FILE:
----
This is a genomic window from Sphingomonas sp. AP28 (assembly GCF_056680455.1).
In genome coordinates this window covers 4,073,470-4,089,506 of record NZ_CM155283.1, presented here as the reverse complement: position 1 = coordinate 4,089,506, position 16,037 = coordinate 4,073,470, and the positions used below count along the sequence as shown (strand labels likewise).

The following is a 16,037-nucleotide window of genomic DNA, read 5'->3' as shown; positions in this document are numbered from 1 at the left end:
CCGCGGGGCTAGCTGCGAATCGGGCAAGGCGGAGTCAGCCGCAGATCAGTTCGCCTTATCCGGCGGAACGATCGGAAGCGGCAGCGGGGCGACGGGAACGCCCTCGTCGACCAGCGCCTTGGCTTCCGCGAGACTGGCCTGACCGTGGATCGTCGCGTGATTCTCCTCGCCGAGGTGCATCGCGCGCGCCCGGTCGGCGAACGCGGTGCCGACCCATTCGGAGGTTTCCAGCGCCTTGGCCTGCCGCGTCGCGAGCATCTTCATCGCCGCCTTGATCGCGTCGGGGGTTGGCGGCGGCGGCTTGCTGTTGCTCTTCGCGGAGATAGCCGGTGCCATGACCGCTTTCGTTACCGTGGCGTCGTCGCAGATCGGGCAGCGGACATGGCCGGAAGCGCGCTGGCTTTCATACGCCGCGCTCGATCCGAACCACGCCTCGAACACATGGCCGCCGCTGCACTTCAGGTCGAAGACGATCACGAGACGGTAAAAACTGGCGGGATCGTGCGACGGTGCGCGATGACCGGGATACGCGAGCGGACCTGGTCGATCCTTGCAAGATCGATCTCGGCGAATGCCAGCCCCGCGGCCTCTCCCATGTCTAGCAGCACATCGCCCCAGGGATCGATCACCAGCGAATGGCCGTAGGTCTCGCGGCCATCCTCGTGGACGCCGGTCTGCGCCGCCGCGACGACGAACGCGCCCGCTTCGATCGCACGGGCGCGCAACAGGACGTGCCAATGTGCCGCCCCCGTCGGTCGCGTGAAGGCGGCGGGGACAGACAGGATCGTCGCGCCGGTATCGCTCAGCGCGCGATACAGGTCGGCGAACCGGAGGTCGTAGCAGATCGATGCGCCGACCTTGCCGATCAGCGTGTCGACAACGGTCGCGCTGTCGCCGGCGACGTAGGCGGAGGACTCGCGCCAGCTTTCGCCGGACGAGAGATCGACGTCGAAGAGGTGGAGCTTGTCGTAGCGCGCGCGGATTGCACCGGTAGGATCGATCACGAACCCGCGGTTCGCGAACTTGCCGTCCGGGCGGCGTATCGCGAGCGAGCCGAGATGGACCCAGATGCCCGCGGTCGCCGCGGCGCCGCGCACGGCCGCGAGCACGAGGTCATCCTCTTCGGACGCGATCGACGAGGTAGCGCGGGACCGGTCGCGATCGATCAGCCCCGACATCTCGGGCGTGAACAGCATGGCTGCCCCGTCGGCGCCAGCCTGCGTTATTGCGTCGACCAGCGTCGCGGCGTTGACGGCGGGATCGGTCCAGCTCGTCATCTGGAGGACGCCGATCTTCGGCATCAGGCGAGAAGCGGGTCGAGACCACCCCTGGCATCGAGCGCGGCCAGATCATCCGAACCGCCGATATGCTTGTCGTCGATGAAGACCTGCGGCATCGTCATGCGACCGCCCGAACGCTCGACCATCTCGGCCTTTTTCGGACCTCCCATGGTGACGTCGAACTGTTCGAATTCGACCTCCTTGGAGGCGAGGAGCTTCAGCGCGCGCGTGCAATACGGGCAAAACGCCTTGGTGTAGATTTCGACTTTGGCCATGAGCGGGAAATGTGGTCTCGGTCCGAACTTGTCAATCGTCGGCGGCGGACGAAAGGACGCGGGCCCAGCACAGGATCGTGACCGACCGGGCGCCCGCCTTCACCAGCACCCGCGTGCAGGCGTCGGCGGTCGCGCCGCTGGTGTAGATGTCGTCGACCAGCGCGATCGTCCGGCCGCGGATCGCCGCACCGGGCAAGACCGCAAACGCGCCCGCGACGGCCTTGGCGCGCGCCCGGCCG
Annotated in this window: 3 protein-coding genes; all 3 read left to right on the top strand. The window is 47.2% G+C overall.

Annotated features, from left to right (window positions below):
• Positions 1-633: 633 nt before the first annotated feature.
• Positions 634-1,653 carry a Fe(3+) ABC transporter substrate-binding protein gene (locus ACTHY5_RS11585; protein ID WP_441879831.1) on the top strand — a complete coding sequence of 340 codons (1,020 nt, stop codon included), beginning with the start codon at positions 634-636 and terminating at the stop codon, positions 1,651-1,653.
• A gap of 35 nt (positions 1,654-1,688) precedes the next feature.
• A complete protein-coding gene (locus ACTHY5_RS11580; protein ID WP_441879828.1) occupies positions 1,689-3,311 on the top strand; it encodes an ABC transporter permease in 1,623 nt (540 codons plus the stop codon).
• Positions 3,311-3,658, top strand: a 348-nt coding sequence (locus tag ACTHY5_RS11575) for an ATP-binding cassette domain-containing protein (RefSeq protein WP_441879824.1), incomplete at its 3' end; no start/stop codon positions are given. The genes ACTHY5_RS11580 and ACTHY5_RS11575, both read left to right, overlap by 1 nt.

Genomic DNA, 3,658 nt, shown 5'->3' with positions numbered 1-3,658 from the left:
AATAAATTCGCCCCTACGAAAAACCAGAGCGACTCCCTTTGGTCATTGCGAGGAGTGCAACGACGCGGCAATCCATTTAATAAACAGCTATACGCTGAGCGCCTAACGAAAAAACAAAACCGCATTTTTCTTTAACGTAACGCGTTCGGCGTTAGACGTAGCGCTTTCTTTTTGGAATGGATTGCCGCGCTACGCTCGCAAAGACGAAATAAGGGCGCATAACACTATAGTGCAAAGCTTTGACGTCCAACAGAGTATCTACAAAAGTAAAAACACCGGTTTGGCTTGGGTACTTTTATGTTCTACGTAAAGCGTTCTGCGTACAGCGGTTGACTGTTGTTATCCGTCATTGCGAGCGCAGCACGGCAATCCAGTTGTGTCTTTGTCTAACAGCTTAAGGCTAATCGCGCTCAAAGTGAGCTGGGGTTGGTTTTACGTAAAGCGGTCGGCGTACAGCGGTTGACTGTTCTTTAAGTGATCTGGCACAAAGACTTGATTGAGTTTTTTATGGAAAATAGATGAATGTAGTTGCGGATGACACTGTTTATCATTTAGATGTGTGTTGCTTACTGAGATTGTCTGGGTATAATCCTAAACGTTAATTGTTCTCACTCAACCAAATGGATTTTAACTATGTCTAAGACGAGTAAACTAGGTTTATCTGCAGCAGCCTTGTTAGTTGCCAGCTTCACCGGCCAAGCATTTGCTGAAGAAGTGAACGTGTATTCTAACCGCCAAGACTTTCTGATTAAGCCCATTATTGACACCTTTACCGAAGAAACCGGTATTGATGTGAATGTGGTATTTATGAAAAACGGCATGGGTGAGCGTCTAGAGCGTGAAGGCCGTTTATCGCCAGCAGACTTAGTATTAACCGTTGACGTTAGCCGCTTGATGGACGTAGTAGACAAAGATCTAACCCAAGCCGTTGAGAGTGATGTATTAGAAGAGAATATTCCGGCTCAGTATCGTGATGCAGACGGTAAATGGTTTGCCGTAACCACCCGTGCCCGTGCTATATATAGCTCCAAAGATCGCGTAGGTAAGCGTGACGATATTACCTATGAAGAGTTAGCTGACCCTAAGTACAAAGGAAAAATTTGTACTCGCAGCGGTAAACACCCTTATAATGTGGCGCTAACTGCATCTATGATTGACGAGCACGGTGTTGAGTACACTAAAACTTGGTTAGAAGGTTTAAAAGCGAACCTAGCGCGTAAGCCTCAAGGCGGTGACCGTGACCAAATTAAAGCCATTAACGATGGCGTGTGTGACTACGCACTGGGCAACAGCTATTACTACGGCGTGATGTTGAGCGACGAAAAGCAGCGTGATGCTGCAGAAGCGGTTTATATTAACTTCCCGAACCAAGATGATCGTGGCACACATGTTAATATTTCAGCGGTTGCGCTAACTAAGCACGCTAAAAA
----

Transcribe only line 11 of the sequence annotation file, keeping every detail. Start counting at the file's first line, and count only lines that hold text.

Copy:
• Positions 3,311-3,658, top strand: a 348-nt coding sequence (locus tag ACTHY5_RS11575) for an ATP-binding cassette domain-containing protein (RefSeq protein WP_441879824.1), incomplete at its 3' end; no start/stop codon positions are given. The genes ACTHY5_RS11580 and ACTHY5_RS11575, both read left to right, overlap by 1 nt.